However, it may not be preferable as a long-term fix. In the winter months in particular, keeping a window open may not be possible. Alongside moisture, heat will be lost through the window too.
Certain rooms or the hallway may not actually have a window to open in the first place. In these cases, other ways of reducing condensation will need to be pursued, such as extractor fans or ventilation systems.
Will a dehumidifier stop condensation
A dehumidifier will remove excess moisture from the air within a home. This in turn will lower the chance of condensation occurring. With less moisture on surfaces throughout the day, there can also be a reduction in mildew or mould. Dehumidifiers can be set up in problem areas such as unheated hallways to lower the extent of condensation in the winter.
However, dehumidifiers will not solve the problem of poor ventilation, but only reduce the amount of condensation. Dehumidifiers can help to control the damp, but will not usually solve the root cause of condensation. To combat bad cases of condensation, dehumidifiers will often need to run for long periods of time. This can take a large amount of energy, especially if the issue is across the whole house. A dehumidifier used over a long period of time will likely cause an increase in energy costs. A more permanent solution can usually be found in fixing the root cause of ventilation issues within the house.
Using heating to fix condensation
Condensation occurs when warm, moist air meets cold surfaces within a home. For this reason, heating the property is an important way to lower condensation. Proper insulation, double glazing, and regularly using central heating will keep the home warm throughout winter. This in turn will raise the temperature of surfaces within the home, lowering the risk of condensation.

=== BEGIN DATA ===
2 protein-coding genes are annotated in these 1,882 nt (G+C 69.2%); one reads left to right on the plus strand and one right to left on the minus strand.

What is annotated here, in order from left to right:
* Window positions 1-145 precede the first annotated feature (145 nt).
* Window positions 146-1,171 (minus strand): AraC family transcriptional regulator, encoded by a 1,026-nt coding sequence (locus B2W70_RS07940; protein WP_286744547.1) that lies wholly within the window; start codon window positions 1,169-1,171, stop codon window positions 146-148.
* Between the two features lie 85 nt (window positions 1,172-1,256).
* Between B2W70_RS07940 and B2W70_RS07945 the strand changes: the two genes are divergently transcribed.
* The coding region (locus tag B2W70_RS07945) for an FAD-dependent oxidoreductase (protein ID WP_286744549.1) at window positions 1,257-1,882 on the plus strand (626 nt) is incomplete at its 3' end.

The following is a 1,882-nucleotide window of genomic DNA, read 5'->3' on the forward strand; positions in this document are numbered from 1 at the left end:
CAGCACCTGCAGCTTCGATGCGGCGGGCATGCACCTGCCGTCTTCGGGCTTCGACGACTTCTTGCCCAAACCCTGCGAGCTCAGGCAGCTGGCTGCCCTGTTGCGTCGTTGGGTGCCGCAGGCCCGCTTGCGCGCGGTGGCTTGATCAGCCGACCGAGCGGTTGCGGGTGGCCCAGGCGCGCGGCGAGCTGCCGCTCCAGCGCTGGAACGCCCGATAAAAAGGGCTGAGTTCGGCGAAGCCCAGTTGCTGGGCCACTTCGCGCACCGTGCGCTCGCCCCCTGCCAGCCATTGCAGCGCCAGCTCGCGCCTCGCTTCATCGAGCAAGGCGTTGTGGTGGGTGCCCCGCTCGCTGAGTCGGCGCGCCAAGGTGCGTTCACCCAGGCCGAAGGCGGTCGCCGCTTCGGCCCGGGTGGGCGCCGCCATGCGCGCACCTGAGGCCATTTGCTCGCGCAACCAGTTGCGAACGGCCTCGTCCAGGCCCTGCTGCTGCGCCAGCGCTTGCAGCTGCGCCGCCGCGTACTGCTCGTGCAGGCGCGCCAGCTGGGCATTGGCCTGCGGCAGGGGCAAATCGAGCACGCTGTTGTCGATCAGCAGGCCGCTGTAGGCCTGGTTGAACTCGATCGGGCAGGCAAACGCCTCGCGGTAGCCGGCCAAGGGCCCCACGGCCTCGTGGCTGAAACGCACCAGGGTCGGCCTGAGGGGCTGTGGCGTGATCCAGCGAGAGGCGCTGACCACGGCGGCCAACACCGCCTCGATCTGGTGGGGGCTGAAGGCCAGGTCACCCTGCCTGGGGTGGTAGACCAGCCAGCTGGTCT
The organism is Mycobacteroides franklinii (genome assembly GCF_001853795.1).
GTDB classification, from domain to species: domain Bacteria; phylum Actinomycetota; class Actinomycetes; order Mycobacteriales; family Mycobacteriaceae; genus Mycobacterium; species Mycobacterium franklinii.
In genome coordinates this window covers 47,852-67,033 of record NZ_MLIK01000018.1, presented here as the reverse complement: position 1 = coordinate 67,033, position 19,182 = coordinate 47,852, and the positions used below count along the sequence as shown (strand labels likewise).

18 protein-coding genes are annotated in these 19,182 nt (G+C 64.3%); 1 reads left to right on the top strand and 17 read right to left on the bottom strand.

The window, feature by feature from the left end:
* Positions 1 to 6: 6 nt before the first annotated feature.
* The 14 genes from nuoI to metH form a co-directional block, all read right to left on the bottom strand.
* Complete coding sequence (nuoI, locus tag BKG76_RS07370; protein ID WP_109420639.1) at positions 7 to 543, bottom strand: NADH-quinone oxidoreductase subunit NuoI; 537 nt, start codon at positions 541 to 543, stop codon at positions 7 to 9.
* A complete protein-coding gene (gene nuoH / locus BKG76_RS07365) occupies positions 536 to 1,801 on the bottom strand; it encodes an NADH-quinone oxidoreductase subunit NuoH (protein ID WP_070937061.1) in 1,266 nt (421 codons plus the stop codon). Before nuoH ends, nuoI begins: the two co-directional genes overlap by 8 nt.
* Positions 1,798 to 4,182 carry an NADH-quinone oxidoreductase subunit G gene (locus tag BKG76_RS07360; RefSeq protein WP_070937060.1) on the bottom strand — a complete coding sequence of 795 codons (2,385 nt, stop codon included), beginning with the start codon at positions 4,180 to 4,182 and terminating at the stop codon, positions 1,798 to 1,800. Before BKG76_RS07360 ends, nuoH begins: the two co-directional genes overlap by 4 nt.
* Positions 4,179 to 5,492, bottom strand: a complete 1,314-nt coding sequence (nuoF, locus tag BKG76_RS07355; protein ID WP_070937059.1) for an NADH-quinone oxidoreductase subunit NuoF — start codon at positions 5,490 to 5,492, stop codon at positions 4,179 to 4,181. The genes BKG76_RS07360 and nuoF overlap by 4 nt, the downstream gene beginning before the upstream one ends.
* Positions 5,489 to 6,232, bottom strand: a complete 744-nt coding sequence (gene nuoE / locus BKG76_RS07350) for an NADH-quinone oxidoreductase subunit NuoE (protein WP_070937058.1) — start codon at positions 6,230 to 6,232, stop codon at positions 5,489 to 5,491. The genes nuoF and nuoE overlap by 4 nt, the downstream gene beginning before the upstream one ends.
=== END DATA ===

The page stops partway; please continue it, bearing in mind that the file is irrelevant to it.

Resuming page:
Only heating parts of a home is a clear cause of condensation issues. Condensation will concur when warm air moves to these cold rooms, resulting in damp areas of the home. The whole home should regularly be heated to lower the prevalence of cold surfaces. Adequate heating should be used in tandem with good ventilation to solve a build-up of condensation.
Using heating to fix condensation
Improving ventilation is a vital part of fixing condensation. Without proper ventilation, the air will stay humid and moisture will be trapped, even if a home is heated regularly. Modern properties, homes and flats can often be nearly airtight, on account of their heating efficiency and double-glazed windows.
Opening a window may not always be an option, especially in the winter months. There may also be areas with no window or poor air circulation. If these problem areas don’t have a radiator, they can be at real risk of high levels of condensation. There are a few effective approaches that can be taken to improve ventilation.
Kitchens and bathrooms are problem areas for condensation. Showers, baths, and cooking are the top cause for extra moisture into the air. If this moisture can’t escape through ventilation, it will likely stay as condensation.